General Rules and Exclusions
Collection and Use of Personal Data
The PDPA takes the following considerations into account in assessing the collection and use of personal data:
Organisations may not collect, use or disclose personal data about an individual unless the affected individual gives, or is deemed to have given, his or her consent to the collection, use or disclosure, or unless authorised under the PDPA or required by law.
Organisations may collect, use or disclose personal data in an appropriate manner for the circumstances, and only if they have informed the individual of the purpose for collection, use or disclosure and that purpose would be considered appropriate by a reasonable person in the circumstances.
Care of Personal Data
The PDPA takes the following considerations into account in assessing the care of personal data:
Reasonable efforts shall be made to ensure that personal data collected by or on behalf of the organisation is accurate and complete.
An organisation shall protect personal data in its possession or under its control by making reasonable security arrangements to prevent unauthorised access, collection, use, disclosure, copying, modification, disposal or similar risks.
When the PDPA is in force, records of personal data will no longer be permitted to be held for an indefinite period of time. Rather, records of personal data must cease to be retained as soon as it is reasonable to assume that the purpose for which the personal data was collected is no longer being served by retention of the personal data, and if retention is no longer necessary for legal or business purposes.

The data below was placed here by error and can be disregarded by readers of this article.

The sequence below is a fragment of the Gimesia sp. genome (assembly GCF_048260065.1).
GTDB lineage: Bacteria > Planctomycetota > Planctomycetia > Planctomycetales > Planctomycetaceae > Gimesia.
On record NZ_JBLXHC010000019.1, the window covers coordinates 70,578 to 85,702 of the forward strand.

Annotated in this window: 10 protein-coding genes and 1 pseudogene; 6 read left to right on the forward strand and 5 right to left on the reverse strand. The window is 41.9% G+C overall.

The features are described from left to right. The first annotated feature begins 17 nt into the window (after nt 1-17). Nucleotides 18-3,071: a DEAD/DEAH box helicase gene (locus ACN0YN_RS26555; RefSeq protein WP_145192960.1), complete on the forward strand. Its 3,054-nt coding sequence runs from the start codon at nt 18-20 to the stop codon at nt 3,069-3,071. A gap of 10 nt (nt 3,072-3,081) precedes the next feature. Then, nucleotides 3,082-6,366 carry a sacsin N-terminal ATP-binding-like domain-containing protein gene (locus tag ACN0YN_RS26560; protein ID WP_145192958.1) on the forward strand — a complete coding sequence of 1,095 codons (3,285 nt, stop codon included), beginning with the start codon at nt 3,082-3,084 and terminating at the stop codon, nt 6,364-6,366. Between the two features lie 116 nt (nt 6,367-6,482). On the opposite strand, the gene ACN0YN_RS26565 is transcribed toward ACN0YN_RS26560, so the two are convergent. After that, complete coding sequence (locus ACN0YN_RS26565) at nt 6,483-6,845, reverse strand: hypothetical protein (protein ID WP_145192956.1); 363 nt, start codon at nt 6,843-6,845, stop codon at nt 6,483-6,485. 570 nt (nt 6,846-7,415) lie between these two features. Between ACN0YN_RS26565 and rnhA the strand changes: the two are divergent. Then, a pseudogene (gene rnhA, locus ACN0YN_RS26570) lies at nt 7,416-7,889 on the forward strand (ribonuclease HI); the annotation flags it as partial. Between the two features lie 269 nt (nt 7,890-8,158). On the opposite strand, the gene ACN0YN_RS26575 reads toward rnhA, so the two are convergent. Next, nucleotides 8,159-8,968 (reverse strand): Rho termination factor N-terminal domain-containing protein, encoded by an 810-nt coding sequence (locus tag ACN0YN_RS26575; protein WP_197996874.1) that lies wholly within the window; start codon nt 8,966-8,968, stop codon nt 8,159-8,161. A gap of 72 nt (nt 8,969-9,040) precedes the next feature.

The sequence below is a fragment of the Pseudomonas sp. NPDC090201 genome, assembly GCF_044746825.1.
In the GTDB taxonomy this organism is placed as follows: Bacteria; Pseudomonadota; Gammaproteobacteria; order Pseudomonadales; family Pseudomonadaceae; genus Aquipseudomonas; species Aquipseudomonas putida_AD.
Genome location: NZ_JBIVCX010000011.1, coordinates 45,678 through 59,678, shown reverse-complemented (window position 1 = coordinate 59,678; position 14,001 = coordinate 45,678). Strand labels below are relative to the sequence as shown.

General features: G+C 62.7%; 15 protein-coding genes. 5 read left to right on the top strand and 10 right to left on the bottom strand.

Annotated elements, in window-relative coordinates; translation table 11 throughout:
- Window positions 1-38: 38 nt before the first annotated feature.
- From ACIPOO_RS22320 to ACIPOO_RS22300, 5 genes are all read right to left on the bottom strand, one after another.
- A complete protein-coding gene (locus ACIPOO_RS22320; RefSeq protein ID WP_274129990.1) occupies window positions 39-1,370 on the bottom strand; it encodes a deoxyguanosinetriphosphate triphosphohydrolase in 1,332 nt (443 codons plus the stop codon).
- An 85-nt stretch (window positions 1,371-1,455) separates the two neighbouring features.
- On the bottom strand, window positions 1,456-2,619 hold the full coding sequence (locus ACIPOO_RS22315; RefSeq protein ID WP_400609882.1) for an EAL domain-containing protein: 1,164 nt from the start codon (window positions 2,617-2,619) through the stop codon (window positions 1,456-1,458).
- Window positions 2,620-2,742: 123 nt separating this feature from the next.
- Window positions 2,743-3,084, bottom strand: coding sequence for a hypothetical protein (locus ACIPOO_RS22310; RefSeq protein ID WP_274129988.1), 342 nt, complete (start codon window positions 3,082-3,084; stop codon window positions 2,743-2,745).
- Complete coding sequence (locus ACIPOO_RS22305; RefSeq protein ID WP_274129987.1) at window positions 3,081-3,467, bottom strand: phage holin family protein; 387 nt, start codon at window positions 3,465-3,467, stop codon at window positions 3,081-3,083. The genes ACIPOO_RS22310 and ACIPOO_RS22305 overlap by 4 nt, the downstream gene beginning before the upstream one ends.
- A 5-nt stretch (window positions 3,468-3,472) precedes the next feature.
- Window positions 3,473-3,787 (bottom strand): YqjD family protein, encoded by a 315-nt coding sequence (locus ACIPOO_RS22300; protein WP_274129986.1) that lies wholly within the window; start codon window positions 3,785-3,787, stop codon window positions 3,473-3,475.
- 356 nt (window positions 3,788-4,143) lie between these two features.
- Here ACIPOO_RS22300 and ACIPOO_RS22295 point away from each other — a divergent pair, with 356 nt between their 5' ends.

- Transfer of Personal Data outside Singapore
An organisation shall not transfer any personal data to a country or territory outside Singapore except in accordance with requirements prescribed under the PDPA.
Access and Correction Rights
Individuals have the right to request for their personal data that is in the possession or control of the organisation and to obtain information about the use of such data. Where the personal data collected has been disclosed to a third party, the organisation shall provide the individual with the list of third parties which the personal data may have been disclosed to.
Individuals also have the right to request the organisation to correct any inaccurate data and the organisation should take steps to correct such inaccuracy at the request of the individual concerned, unless there are reasonable grounds to refuse to do so.
Do Not Call Registry (“DNC Registry”)
The Act provides for the setting up of a DNC Registry, which will allow individuals to register their phone numbers to opt-out of marketing or premium service messages from organisations. Organisations will be required by law to check with the registry and ensure that they do not send messages to the numbers registered unless they have obtained clear and unambiguous consent.
Exceptions such as messages without commercial elements, for example messages promoting political or charitable causes, messages soliciting donations, market research and messages that promote national programmes of a non-commercial nature, would not be covered by the DNC Registry at this juncture.
Organisations will be given a transitional 18 months to comply with the PDPA, before the data protection provisions enter into force (projected mid-2014). During this “Sunrise Period”, the DPC is expected to focus on awareness-building activities to educate and reach out to consumers and organisations about the PDPA and issue advisory guidelines to help organisations adjust their data protection practices to comply with the PDPA.
The DNC Registry is expected to be ready for public registration by early 2014.
Penalty and Enforcement Regime of the PDPA
After the Sunrise Period, the DPC is empowered to conduct investigations to review complaints, or initiate investigations on its own accord. The DPC may issue guidelines or give directions to remedy non-compliance of the PDPA.
Further, criminal and/or civil sanctions may be meted out for non-compliance with the PDPA. The DPC may impose financial penalties of up to S$1 million and officers of body corporates could be liable criminally for the offence committed by the body corporate, where that offence is committed with the consent, connivance, or neglect of the officer.
Contraventions of the DNC Registry (see below) provisions will constitute an offence and persons in breach may be liable to conviction and/or a fine not exceeding S$10,000.00 per breach.